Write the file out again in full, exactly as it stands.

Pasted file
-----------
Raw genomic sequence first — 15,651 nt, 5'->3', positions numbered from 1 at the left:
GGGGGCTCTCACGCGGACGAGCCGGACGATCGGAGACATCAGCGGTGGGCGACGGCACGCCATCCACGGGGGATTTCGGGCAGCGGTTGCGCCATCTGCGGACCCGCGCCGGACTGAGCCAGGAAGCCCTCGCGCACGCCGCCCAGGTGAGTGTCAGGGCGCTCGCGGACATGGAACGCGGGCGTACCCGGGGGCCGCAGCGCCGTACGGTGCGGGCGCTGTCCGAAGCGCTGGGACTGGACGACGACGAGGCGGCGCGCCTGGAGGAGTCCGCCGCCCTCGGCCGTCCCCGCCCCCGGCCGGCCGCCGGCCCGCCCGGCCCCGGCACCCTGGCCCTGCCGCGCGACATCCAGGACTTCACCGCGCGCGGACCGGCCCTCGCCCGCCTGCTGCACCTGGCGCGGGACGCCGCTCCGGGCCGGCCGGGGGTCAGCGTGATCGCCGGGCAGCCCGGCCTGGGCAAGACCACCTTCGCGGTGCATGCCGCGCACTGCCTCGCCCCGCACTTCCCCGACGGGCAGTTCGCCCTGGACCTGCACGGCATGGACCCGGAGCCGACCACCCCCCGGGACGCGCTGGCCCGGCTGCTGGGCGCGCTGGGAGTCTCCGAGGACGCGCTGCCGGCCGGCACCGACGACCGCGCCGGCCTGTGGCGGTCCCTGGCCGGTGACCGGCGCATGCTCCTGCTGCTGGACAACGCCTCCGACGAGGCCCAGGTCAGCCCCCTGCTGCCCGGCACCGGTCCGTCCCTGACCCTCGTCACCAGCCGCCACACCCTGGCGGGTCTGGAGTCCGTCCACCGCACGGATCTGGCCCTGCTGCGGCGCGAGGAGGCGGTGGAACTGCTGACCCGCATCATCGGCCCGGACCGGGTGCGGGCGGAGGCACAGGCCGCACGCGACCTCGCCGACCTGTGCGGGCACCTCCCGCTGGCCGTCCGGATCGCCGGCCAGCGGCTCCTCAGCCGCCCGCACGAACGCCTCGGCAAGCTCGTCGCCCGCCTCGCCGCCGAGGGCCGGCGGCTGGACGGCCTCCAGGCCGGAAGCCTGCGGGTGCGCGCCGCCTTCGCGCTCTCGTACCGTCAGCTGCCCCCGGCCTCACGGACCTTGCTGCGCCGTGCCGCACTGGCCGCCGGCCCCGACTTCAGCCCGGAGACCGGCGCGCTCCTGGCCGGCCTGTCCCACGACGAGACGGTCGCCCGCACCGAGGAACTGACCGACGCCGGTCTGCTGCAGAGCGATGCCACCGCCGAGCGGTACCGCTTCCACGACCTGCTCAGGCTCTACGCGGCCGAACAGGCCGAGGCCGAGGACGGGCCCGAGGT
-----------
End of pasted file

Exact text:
Raw genomic sequence first — 15,651 nt, 5'->3', positions numbered from 1 at the left:
GGGGGCTCTCACGCGGACGAGCCGGACGATCGGAGACATCAGCGGTGGGCGACGGCACGCCATCCACGGGGGATTTCGGGCAGCGGTTGCGCCATCTGCGGACCCGCGCCGGACTGAGCCAGGAAGCCCTCGCGCACGCCGCCCAGGTGAGTGTCAGGGCGCTCGCGGACATGGAACGCGGGCGTACCCGGGGGCCGCAGCGCCGTACGGTGCGGGCGCTGTCCGAAGCGCTGGGACTGGACGACGACGAGGCGGCGCGCCTGGAGGAGTCCGCCGCCCTCGGCCGTCCCCGCCCCCGGCCGGCCGCCGGCCCGCCCGGCCCCGGCACCCTGGCCCTGCCGCGCGACATCCAGGACTTCACCGCGCGCGGACCGGCCCTCGCCCGCCTGCTGCACCTGGCGCGGGACGCCGCTCCGGGCCGGCCGGGGGTCAGCGTGATCGCCGGGCAGCCCGGCCTGGGCAAGACCACCTTCGCGGTGCATGCCGCGCACTGCCTCGCCCCGCACTTCCCCGACGGGCAGTTCGCCCTGGACCTGCACGGCATGGACCCGGAGCCGACCACCCCCCGGGACGCGCTGGCCCGGCTGCTGGGCGCGCTGGGAGTCTCCGAGGACGCGCTGCCGGCCGGCACCGACGACCGCGCCGGCCTGTGGCGGTCCCTGGCCGGTGACCGGCGCATGCTCCTGCTGCTGGACAACGCCTCCGACGAGGCCCAGGTCAGCCCCCTGCTGCCCGGCACCGGTCCGTCCCTGACCCTCGTCACCAGCCGCCACACCCTGGCGGGTCTGGAGTCCGTCCACCGCACGGATCTGGCCCTGCTGCGGCGCGAGGAGGCGGTGGAACTGCTGACCCGCATCATCGGCCCGGACCGGGTGCGGGCGGAGGCACAGGCCGCACGCGACCTCGCCGACCTGTGCGGGCACCTCCCGCTGGCCGTCCGGATCGCCGGCCAGCGGCTCCTCAGCCGCCCGCACGAACGCCTCGGCAAGCTCGTCGCCCGCCTCGCCGCCGAGGGCCGGCGGCTGGACGGCCTCCAGGCCGGAAGCCTGCGGGTGCGCGCCGCCTTCGCGCTCTCGTACCGTCAGCTGCCCCCGGCCTCACGGACCTTGCTGCGCCGTGCCGCACTGGCCGCCGGCCCCGACTTCAGCCCGGAGACCGGCGCGCTCCTGGCCGGCCTGTCCCACGACGAGACGGTCGCCCGCACCGAGGAACTGACCGACGCCGGTCTGCTGCAGAGCGATGCCACCGCCGAGCGGTACCGCTTCCACGACCTGCTCAGGCTCTACGCGGCCGAACAGGCCGAGGCCGAGGACGGGCCCGAGGT